Savoy Brown: Ain’t Done Yet Review

Longevity streaks don’t always seem impressive, because, superficially, they often appear to be more about showing up and less about quality. But the thing about most longevity-based streaks is that they signal quality. You don’t get to do the same thing for decades without being at least a little good at it. It applies to everyone from television’s Alex Trebek (hosting almost 8,000 Jeopardy episodes) to baseball’s Cal Ripken Jr. (2,632 consecutive games played). It also applies to blues rockers Savoy Brown and their mature, thoughtful sound, demonstrated on Ain’t Done Yet, their 41st album.

The beauty of a career as long and as prolific as Savoy Brown’s is that there’s not any kind of expectation to be familiar with all of the work. It’s sort of like Law and Order (456 episodes) in that you can jump in wherever you happen to be and it all makes perfect sense. I’m not very familiar with Savoy Brown’s history and I still appreciated Ain’t Done Yet.

Savoy Brown has survived thanks to singer/guitarist/keyboardist/harmonica player Kim Simmonds, the only constant member throughout Savoy Brown’s existence. He’s the heart of the band, and while his voice has lost some power, it’s still interesting. And his guitar playing is equally compelling. What he’s lost in speed and finesse, he’s made up for in clever, heartfelt lyricism, much the same way hockey player Jaromir Jagr’s (1,733 NHL games) style evolved as he lost some of his skate speed. You don’t hear Simmonds and think about what’s no longer there, though. Instead you hear a guitarist able to cut to the heart of a solo with an appropriate number of notes.

The title track is a fast 12-bar blues with plenty of rock bombast. Simmonds’ voice is weary, reflecting the theme of the chorus, “Ain’t done yet.” But as much as the vocal sounds like someone successfully pushing past fatigue, his guitar solo is high-energy, flitting through the song, using string bends and melodic quotes to do the work of note flurries. “Jaguar Car” uses the John Lee Hooker/ZZ Top “La Grange” riff. Simmonds borrows a little bit of Billy Gibbons signature vocal grit, but keeps things blues-centered with some nice harmonica work and rhythmic slide guitar. It’s a boogie that takes its time unfurling. “Rocking in Louisiana” features a Creedence Clearwater Revival hiccup of a groove, a cool acoustic slide part, and a strong Simmonds vocal performance, here sounding like he might be from the American South and not southern Wales.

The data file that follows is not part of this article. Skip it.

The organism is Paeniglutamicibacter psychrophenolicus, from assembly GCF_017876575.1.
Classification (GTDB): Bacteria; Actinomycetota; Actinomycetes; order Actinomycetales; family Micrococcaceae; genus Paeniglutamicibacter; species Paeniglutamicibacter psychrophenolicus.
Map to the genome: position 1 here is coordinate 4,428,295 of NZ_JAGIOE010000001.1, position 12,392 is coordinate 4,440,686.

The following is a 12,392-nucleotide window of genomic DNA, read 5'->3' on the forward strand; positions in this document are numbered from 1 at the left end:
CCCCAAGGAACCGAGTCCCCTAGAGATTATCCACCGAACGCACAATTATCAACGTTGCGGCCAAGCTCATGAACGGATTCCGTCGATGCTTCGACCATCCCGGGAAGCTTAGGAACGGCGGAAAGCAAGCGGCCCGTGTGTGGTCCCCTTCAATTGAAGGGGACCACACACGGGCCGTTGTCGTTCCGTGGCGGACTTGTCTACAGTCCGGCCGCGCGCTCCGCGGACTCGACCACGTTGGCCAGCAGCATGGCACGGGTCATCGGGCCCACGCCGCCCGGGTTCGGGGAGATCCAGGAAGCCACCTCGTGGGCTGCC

The album has the relaxed energy of a band that knows what to do and isn’t trying to prove anything. Simmonds is still a strong performer and songwriter, supported by the steady rhythm section of Pat DeSalvo on bass and Garnet Grimm on drums. Savoy Brown has been around for so long because Simmonds understands his audience, but also the blues. It makes sense that he still makes solid albums; if they weren’t any good, people would have stopped buying them long ago. It’s the same reason the U.S. elected Franklin Delano Roosevelt President a record four times: people return for quality.

The Review: 8/10

Can’t Miss Tracks

– Ain’t Done Yet
– Rocking in Louisiana
– River on the Rise
– Jaguar Car

The Big Hit

– Jaguar Car

Review by Steven Ovadia

Buy the album: Amazon | Amazon UK

Steven Ovadia

Steven Ovadia interviews blues artists about their songwriting process for Working Mojo.

3 thoughts on “Savoy Brown: Ain’t Done Yet Review

  • Apart from the FDR quote, you got it right.

  • Far be it for me to criticise you , but there is no ‘Titlle Track’ …….All Gone Wrong is the opener to which you refer !

  • Far be it for me to criticise you , but there is no ‘Title Track’ …….All Gone Wrong is the opener to which you refer !


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